May or may not cause sudden desire to take a bite out of your phone.
Passers-by will be salivating over your delicious-looking footwear.
No one wants to have egg on their face, but if you want in on your head, this Japanese company is happy to oblige.
Ikura gunkan-maki has always looked like a jewel-encrusted circle of seaweed to me. The beautiful, almost neon-orange spheres look so inviting as they sit glistening atop their bed of rice. But as dazzling as this traditional fare is, whenever I actually eat ikura gunkan-maki, I’m never able to get past the sensation of dozens of salmon eggs popping as I chewed. That’s why I’m very much excited for these sushi snow globes that afford an endless view of this deceptive dish.
Japan is famous for its wealth of delicious and interesting foods starting with sushi, tempura, takoyaki and hundreds of variations of ramen and soba. Then there’s the endless regional specialties; even the smallest village will have its own unique dish it prides itself on. However, for tourists who don’t speak or read any Japanese, ordering these exotic dishes can be quite intimidating.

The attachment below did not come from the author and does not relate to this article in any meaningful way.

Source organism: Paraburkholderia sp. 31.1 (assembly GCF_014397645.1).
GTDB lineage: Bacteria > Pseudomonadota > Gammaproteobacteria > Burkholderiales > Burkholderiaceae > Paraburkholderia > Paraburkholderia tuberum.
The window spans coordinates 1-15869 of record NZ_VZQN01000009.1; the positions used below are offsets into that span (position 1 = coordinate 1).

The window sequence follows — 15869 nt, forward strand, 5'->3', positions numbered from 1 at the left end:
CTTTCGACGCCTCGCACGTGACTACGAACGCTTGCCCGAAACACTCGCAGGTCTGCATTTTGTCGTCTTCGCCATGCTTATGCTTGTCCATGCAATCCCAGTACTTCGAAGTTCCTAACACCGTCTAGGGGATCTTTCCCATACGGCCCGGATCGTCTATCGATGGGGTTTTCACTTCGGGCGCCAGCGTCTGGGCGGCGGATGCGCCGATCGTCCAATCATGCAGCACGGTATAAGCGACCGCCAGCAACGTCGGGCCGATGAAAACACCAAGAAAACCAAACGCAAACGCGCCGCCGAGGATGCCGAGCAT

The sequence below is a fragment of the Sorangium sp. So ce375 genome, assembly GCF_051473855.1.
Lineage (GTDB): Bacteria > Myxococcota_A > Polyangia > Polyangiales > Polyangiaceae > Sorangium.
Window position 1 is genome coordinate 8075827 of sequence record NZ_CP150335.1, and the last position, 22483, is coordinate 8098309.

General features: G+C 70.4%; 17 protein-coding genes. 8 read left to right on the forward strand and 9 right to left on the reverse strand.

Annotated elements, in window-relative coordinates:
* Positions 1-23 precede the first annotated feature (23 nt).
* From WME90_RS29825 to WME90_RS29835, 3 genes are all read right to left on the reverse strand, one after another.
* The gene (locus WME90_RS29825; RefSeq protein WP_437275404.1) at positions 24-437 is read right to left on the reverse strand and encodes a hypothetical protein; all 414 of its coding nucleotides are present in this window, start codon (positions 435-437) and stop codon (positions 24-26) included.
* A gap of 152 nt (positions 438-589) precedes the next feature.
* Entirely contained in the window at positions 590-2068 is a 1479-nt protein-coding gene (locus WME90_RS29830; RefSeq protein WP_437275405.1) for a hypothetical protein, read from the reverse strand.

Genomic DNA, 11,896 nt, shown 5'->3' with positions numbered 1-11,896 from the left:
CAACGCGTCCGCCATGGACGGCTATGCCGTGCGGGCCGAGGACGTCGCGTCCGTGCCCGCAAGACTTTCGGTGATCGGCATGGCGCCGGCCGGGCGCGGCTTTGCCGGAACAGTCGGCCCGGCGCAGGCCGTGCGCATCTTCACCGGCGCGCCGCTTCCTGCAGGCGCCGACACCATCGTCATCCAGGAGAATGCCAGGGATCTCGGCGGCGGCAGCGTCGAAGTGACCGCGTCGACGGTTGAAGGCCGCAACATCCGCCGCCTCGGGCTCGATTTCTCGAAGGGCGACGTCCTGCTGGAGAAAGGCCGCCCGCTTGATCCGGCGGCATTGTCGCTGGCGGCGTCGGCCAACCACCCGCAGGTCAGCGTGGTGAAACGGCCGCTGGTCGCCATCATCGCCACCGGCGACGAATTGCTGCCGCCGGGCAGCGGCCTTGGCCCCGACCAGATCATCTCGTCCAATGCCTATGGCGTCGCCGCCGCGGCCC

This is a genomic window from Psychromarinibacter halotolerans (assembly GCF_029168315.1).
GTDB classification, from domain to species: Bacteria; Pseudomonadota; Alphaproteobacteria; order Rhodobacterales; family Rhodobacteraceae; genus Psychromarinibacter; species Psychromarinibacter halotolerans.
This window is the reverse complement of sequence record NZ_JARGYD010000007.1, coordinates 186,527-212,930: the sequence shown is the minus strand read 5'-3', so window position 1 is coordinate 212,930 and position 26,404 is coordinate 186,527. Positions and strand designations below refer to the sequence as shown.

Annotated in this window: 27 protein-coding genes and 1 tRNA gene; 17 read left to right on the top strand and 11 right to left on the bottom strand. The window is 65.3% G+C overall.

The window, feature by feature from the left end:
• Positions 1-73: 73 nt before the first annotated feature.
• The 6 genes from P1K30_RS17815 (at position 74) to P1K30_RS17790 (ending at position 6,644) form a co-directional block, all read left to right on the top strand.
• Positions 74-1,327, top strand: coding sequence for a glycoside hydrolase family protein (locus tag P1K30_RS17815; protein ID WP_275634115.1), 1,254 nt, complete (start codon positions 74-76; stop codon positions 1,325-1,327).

Many places will only have menus in Japanese, and you would be missing out on a large part of Japan’s varied food culture if you only went to the places that offered English.
That’s why, as well as being awesome to look at, Japan’s fake food or “food samples” have become indispensable to foreigners.
In Japan, most restaurant windows are filled with plastic versions of food, giving customers a sneak preview of what they might expect to find on the menu. This practice is so popular that designing and creating these fake foods is a multi-billion yen (tens of millions of US dollars) market.
Food sample companies are now getting creative and branching out into other non-food related markets, starting with the Hatanaka company and their new line of faux-food accessories. Daring trend setters are now free to accessorize using pancakes, French fries, and even bacon.